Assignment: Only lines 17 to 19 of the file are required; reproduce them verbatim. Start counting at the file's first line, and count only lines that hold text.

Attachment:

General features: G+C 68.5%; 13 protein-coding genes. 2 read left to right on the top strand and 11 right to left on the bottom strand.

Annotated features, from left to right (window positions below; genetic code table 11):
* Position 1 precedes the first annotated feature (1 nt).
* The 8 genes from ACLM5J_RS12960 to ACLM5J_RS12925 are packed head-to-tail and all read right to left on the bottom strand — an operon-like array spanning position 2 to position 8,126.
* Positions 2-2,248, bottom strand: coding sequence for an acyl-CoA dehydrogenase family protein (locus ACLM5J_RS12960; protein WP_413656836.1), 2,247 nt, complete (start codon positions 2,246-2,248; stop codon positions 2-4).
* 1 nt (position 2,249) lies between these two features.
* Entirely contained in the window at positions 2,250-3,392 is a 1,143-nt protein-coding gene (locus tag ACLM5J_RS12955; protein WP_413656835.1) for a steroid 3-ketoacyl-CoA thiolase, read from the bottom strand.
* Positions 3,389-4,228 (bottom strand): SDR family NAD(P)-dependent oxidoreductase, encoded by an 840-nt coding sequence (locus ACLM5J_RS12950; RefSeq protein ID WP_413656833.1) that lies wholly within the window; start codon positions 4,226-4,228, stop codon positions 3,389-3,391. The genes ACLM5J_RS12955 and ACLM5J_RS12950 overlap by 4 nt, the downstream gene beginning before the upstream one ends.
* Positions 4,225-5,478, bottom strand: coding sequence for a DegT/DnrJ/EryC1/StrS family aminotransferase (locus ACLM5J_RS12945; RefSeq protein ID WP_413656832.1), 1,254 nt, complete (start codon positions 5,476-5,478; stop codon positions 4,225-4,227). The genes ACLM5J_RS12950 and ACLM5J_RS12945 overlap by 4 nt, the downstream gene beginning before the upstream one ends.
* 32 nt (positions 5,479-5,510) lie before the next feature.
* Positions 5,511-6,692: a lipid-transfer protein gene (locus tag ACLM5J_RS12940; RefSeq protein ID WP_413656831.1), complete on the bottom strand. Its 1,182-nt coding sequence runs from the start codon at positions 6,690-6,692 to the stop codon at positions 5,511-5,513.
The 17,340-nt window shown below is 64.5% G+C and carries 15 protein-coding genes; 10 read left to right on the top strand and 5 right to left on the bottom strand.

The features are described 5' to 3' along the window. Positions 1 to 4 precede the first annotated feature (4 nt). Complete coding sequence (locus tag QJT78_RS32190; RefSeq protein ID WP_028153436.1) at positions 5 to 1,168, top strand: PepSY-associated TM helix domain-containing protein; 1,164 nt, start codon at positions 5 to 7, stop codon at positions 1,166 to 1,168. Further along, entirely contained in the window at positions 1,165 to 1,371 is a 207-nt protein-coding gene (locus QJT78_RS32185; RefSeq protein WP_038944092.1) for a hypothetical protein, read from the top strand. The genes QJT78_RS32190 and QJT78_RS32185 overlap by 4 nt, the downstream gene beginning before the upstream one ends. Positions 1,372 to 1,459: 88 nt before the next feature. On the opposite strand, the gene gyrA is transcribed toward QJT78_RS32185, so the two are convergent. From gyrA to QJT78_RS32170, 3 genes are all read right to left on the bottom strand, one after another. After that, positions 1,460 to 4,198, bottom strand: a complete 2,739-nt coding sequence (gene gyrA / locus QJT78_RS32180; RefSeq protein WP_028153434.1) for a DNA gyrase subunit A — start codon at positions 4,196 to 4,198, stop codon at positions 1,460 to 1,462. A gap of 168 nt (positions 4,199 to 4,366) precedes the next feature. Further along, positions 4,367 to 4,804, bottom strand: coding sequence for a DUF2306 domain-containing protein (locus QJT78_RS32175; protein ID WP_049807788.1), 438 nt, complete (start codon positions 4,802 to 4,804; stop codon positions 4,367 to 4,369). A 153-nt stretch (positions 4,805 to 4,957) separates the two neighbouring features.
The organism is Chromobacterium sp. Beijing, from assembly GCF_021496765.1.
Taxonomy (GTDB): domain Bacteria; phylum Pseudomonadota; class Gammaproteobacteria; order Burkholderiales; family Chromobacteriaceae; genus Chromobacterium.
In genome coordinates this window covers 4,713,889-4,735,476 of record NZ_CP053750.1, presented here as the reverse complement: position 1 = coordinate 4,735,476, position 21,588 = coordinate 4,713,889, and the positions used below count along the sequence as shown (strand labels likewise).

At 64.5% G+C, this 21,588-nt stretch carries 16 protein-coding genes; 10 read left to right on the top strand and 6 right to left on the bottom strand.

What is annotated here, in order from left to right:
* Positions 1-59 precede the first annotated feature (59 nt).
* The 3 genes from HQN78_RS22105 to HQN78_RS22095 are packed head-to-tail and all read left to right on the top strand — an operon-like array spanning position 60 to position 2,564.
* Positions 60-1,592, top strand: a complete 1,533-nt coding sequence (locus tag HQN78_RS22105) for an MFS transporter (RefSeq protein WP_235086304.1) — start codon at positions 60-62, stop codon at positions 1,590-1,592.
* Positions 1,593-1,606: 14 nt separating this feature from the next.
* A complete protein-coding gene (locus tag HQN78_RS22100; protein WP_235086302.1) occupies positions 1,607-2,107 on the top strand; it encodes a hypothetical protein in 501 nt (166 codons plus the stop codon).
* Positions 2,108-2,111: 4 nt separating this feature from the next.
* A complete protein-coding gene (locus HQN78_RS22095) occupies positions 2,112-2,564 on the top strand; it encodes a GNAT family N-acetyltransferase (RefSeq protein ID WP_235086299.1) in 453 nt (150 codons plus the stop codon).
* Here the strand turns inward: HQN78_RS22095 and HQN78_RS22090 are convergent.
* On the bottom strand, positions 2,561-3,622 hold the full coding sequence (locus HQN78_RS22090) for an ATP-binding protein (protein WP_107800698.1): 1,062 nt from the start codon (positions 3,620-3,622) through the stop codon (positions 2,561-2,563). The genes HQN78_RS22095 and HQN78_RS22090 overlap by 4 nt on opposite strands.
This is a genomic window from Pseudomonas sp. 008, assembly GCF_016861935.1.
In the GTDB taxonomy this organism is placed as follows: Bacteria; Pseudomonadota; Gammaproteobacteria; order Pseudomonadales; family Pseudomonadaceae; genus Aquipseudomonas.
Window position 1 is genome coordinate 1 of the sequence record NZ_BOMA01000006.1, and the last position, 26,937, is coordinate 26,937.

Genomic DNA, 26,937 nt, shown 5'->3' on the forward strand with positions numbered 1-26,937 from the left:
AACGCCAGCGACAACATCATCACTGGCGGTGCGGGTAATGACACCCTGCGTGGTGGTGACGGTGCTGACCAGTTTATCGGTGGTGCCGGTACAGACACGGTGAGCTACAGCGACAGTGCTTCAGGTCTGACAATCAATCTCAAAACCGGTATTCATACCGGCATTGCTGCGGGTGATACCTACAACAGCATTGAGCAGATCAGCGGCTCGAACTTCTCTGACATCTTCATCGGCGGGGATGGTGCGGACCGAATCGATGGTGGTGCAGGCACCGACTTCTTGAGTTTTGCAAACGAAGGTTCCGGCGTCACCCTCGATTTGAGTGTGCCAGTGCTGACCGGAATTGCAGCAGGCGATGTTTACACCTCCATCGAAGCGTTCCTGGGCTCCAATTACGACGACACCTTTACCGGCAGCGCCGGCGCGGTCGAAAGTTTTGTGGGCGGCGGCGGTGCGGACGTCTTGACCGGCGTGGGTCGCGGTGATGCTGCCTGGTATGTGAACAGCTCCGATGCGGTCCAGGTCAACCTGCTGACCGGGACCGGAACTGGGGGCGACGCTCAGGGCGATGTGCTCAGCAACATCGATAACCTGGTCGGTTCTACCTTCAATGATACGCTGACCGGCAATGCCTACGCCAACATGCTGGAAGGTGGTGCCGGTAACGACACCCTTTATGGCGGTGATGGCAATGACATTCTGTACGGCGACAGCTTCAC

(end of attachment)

At 64.5% G+C, this 21,588-nt stretch carries 16 protein-coding genes; 10 read left to right on the top strand and 6 right to left on the bottom strand.

What is annotated here, in order from left to right:
* Positions 1-59 precede the first annotated feature (59 nt).